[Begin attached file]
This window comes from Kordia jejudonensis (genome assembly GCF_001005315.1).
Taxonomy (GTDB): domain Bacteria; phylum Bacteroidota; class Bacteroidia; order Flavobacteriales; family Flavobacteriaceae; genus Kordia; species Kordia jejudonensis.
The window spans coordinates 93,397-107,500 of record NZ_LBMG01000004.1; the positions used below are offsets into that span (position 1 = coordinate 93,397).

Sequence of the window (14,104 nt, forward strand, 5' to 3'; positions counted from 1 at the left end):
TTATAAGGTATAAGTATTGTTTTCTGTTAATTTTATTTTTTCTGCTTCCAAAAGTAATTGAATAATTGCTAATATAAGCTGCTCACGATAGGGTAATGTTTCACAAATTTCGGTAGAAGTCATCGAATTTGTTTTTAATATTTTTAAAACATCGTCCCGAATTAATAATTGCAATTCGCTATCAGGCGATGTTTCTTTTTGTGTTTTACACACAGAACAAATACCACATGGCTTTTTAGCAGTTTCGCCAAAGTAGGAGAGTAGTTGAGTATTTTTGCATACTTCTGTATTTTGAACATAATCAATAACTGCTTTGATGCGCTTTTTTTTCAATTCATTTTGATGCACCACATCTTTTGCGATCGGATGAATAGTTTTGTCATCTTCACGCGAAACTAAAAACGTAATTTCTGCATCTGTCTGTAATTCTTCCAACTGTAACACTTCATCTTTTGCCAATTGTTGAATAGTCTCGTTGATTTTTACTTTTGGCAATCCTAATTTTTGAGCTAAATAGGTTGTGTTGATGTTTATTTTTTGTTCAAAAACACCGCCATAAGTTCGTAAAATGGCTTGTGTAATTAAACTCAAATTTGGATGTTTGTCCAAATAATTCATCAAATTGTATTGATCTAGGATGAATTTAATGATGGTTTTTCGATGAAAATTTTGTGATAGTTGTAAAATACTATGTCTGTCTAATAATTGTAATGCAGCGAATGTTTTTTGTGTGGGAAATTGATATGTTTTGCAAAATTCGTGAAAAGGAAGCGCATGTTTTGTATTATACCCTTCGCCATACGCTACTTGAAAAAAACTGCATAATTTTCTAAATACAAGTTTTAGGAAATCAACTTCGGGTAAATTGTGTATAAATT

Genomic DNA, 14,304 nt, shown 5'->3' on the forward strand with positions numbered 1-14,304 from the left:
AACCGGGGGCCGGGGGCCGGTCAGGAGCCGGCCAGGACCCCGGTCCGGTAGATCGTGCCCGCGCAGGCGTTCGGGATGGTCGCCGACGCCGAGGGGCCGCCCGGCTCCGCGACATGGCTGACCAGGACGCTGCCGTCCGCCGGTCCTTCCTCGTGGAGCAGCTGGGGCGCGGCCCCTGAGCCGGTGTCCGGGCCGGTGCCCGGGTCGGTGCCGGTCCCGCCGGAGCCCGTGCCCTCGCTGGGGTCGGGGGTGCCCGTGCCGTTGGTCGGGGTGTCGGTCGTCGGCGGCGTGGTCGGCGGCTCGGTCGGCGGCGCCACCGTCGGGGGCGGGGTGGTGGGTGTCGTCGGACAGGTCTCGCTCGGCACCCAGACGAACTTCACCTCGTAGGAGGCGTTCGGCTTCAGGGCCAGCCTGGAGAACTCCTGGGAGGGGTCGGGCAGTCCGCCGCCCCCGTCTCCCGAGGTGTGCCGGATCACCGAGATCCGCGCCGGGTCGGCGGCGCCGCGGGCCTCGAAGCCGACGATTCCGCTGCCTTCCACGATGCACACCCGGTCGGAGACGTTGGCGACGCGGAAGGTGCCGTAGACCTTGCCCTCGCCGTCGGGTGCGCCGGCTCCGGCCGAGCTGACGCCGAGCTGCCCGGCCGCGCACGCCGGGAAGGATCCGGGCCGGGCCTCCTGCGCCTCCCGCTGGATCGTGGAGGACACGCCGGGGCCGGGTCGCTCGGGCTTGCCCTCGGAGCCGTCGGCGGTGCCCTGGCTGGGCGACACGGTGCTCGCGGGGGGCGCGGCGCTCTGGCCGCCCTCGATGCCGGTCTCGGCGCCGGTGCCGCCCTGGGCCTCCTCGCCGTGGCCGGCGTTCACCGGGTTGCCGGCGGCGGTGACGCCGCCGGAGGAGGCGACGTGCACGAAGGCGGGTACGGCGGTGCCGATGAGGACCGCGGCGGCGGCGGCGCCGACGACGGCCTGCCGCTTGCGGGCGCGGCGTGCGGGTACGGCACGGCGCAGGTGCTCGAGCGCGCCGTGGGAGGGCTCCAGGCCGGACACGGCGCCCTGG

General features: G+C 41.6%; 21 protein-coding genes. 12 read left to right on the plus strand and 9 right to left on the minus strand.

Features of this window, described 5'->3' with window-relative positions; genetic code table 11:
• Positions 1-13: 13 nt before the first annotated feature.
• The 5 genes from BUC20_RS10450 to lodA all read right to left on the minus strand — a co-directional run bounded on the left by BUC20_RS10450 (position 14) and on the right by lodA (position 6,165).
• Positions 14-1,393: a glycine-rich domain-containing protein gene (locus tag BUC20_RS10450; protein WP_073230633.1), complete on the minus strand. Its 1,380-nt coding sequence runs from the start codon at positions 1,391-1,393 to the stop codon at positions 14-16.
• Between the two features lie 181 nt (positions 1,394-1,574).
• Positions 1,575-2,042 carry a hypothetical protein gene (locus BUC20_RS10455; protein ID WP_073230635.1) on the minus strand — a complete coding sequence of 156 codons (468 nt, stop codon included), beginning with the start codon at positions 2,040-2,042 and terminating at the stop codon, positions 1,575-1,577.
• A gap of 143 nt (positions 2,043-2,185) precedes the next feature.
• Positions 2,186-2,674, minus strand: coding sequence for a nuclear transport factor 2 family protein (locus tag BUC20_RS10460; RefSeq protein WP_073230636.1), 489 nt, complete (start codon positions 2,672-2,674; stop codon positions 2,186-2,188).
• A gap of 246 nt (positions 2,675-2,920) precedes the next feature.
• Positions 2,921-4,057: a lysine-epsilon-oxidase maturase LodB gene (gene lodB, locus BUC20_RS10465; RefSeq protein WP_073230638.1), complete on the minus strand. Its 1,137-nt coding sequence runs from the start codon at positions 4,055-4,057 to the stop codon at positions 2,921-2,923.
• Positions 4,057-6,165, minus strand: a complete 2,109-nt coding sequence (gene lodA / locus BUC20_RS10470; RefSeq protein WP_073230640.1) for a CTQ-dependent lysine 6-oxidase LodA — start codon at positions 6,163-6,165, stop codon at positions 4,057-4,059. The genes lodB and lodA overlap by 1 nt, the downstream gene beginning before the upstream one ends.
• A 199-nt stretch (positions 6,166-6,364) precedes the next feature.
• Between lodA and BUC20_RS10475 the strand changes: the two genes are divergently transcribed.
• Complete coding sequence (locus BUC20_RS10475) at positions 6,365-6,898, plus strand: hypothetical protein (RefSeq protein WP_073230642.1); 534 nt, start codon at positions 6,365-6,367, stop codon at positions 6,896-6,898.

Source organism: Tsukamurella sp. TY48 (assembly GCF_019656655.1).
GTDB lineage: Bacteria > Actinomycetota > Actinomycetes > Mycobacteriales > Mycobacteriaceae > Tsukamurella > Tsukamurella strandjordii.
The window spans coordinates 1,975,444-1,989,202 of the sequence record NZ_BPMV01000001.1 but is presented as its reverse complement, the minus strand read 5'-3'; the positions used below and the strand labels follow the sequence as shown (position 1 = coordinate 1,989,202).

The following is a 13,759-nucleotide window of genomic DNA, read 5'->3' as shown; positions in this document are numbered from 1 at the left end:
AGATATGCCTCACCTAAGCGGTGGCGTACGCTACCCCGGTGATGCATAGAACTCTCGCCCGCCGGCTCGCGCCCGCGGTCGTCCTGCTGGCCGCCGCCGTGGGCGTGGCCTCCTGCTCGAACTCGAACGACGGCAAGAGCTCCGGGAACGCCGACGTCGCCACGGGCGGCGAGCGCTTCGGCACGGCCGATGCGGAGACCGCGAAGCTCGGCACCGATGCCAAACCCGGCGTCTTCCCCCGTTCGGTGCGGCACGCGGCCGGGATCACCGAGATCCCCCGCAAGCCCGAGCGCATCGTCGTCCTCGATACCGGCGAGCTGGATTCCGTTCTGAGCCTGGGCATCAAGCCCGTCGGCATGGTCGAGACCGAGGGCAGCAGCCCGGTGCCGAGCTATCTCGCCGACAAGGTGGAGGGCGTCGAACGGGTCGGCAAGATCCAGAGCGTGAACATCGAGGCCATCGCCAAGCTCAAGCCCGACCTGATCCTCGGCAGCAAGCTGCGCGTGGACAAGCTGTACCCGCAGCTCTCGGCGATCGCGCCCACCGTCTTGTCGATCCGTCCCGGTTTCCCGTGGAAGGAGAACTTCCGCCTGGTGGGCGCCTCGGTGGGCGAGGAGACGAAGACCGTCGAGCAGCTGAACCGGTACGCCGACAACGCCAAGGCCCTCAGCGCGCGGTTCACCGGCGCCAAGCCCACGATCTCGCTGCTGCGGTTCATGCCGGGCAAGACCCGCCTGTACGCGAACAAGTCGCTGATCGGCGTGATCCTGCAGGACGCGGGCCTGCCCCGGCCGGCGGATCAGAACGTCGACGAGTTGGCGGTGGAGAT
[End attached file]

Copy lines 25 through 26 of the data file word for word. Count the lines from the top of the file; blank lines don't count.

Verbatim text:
The window spans coordinates 1,975,444-1,989,202 of the sequence record NZ_BPMV01000001.1 but is presented as its reverse complement, the minus strand read 5'-3'; the positions used below and the strand labels follow the sequence as shown (position 1 = coordinate 1,989,202).

The following is a 13,759-nucleotide window of genomic DNA, read 5'->3' as shown; positions in this document are numbered from 1 at the left end: